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May 4, 2017 Alternatives to Mother’s Day Cards By Amanda Nehring
Grades PreK–K, 1–2, 3–5

    Bear with me for a moment while I share a personal story. This year is my first Mother’s Day as a mom and I am so excited to celebrate it with my beautiful daughter, Lillian! In the past, however, Mother’s Day has been my least favorite holiday. My mother passed away when my sisters and I were little girls, leaving behind a void that was made even more obvious each year in May. It is wonderful that there is a special day to celebrate moms and all they do for their children, but as teachers I think we often forget that days like these can be incredibly difficult for some of our students. We spend so much time planning that perfect handprint flower craft that we neglect to consider the children in our classrooms who don’t have mothers for whom to make gifts.

    “It was really hard,” reflected Danielle Dayton, an elementary education student at the University of Wisconsin-Whitewater, as she remembered each time Mother’s Day would roll around after losing her mom when she was seven. “Our class would spend time during the day making things for moms. I remember going to my dad and telling him that I didn’t know what to do. It was difficult because everyone else was so excited but it was a sad time for me.”

    Now that Dayton is entering the field of education, she realizes the importance of being mindful of the backgrounds of all students when approaching holidays like Mother’s Day. So that got me to thinking: what projects could you create with students for Mother’s Day that can be used to celebrate any important women or adults in a child’s life, not just their moms? The following are five crafts to make for Mother’s Day that respect the reality that not all students have mothers at home.

    Grandmothers: I’m Lucky to be Your Grand Ba-bee!

    Mother’s Day is a wonderful opportunity for students to appreciate their grandmothers for all the love and care they provide. Have your students make this adorable card to celebrate their grandmas. The outside is covered with the student’s fingerprints turned into bees in a garden. Inside the card the student can write “All the Buzz About Why My Grandma is the Bee’s Knees.”

    Aunts: You’re the Best Aunt-tea Around!

    Aunts are special ladies who hold unique positions in the lives of their nieces and nephews, so they deserve some recognition at Mother’s Day too! In case you haven’t noticed, I love to incorporate puns into my students’ crafts, so we celebrate aunts with this “Best Aunt-tea Around” card. To make the card you’ll need:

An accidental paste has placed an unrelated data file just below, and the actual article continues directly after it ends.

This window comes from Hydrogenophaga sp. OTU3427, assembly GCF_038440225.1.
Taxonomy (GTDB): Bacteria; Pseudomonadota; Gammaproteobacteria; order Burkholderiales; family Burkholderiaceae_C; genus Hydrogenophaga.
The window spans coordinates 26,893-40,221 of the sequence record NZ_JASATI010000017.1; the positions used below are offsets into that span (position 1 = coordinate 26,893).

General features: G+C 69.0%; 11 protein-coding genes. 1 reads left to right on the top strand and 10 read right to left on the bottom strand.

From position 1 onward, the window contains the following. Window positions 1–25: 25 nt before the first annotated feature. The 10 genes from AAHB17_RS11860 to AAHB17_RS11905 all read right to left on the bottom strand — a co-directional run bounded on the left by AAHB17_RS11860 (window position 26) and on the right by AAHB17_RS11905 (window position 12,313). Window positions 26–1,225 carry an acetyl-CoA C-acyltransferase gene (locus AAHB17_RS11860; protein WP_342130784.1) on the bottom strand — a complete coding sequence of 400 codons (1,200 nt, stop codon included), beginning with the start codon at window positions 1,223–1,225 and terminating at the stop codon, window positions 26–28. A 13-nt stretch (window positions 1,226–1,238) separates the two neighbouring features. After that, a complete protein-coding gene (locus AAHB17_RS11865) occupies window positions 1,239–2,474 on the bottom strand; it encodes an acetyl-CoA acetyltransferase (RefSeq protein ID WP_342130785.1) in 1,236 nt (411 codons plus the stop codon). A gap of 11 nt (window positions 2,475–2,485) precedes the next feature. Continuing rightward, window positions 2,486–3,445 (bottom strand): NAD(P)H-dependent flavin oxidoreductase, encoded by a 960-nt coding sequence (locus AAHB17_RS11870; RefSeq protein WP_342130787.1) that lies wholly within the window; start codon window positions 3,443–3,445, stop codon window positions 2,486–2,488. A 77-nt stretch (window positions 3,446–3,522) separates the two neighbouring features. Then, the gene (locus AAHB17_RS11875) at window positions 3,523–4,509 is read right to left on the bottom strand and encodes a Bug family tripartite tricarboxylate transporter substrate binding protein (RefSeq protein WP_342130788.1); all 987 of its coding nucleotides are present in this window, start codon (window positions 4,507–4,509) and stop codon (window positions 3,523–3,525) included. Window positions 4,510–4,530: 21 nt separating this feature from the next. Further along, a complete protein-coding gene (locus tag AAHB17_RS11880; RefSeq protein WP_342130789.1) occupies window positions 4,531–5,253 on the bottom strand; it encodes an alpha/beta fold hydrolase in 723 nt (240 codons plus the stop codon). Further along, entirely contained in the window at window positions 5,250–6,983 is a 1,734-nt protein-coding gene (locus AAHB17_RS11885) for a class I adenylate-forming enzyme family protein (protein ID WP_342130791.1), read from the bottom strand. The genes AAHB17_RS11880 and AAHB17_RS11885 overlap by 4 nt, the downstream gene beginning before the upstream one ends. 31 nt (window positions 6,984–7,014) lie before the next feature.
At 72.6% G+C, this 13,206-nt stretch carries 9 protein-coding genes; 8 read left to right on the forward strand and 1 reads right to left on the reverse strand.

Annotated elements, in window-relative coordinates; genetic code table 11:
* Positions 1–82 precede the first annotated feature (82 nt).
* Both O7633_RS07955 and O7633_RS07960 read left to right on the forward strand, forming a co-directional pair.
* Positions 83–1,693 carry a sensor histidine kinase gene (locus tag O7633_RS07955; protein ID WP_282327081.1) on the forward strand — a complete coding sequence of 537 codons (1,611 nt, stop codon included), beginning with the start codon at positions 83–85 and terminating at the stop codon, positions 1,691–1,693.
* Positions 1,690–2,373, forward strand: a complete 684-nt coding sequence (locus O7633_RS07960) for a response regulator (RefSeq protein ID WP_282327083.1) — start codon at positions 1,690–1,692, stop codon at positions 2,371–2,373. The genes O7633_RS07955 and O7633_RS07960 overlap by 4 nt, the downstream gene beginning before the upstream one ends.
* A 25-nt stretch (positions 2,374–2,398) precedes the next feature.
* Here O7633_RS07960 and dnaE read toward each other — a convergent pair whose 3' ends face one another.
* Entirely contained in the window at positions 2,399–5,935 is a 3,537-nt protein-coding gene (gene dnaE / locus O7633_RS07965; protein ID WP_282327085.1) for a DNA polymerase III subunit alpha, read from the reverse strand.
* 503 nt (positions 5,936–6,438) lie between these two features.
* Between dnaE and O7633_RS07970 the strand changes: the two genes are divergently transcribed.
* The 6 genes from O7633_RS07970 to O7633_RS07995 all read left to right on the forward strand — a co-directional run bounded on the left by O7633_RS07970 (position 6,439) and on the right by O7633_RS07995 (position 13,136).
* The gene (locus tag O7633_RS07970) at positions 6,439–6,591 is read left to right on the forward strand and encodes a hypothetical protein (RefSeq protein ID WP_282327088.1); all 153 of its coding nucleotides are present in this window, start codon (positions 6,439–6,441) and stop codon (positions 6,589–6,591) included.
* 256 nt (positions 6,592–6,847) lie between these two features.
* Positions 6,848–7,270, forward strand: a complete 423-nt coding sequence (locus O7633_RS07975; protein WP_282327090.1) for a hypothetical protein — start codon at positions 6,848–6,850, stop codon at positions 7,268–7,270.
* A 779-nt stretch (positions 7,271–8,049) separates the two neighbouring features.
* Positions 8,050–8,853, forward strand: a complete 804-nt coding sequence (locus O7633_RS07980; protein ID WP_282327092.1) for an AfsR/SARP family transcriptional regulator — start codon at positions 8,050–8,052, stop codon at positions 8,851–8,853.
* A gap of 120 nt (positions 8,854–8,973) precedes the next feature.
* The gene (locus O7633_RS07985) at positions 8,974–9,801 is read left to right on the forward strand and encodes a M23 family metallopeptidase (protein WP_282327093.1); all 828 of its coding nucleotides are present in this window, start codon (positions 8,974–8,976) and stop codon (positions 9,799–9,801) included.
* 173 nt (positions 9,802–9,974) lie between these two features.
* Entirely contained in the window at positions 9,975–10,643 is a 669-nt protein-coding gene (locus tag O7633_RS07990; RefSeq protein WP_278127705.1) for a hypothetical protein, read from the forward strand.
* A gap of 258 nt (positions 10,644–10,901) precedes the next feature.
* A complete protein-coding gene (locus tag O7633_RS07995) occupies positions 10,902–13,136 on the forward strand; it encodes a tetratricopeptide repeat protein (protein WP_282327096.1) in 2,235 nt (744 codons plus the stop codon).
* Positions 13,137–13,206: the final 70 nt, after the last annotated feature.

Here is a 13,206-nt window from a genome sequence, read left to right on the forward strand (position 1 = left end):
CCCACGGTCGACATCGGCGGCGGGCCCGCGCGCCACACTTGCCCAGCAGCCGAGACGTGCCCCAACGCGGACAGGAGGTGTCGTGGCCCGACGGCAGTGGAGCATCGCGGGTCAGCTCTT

·       Colored construction paper

    ·       Paper lace doilies

    ·       Teapot clipart

    ·       Tea bag

    ·       Mini plastic spoon

    ·       Markers

    ·       Glue

    ·       Scissors

    To begin, have students fold a sheet of colored construction paper in half to create a card. Next, students should glue a paper doily to the front of their card, toward the bottom of the paper. Download the teapot template from Printables free until May 31, 2017 for all Top Teaching readers. If you happen upon this post after that date, try a free 30 day Printables trial.

    After coloring the teapot template (which you will want to shrink down and copy ahead of time) students can cut out the teapot, separating the lid from the rest of the pot. When students glue the teapot onto their cards they should place glue only around the edges of the pot and not on the inside or the top. This creates an opening into which the tea bag can be inserted, adding dimension to the card. The lid of the teapot can be glued above the pot to look like it is open. Allow your students to add decorations to their cards, like the adorable mini-spoons I found at the Dollar Tree. Encourage students to color their cards as well to add personalization. The final step is to write a sweet note to their aunt inside the card.

     

    Dads: You’re a Fan-tastic Father!

    While it’s true that Father’s Day is only a month away, children being raised in single-parent households by their dads may want to recognize their fathers on Mother’s Day too. Let your students tell their dads that “You’re a Fan-tastic Father” with this folded paper fan card. I like to give my students pieces of patterned scrapbook paper to fold into a paper fan and glue to the front of a construction paper card. Then the students can decorate the card and fill the inside with wonderful reasons why they appreciate their fathers on Mother’s Day.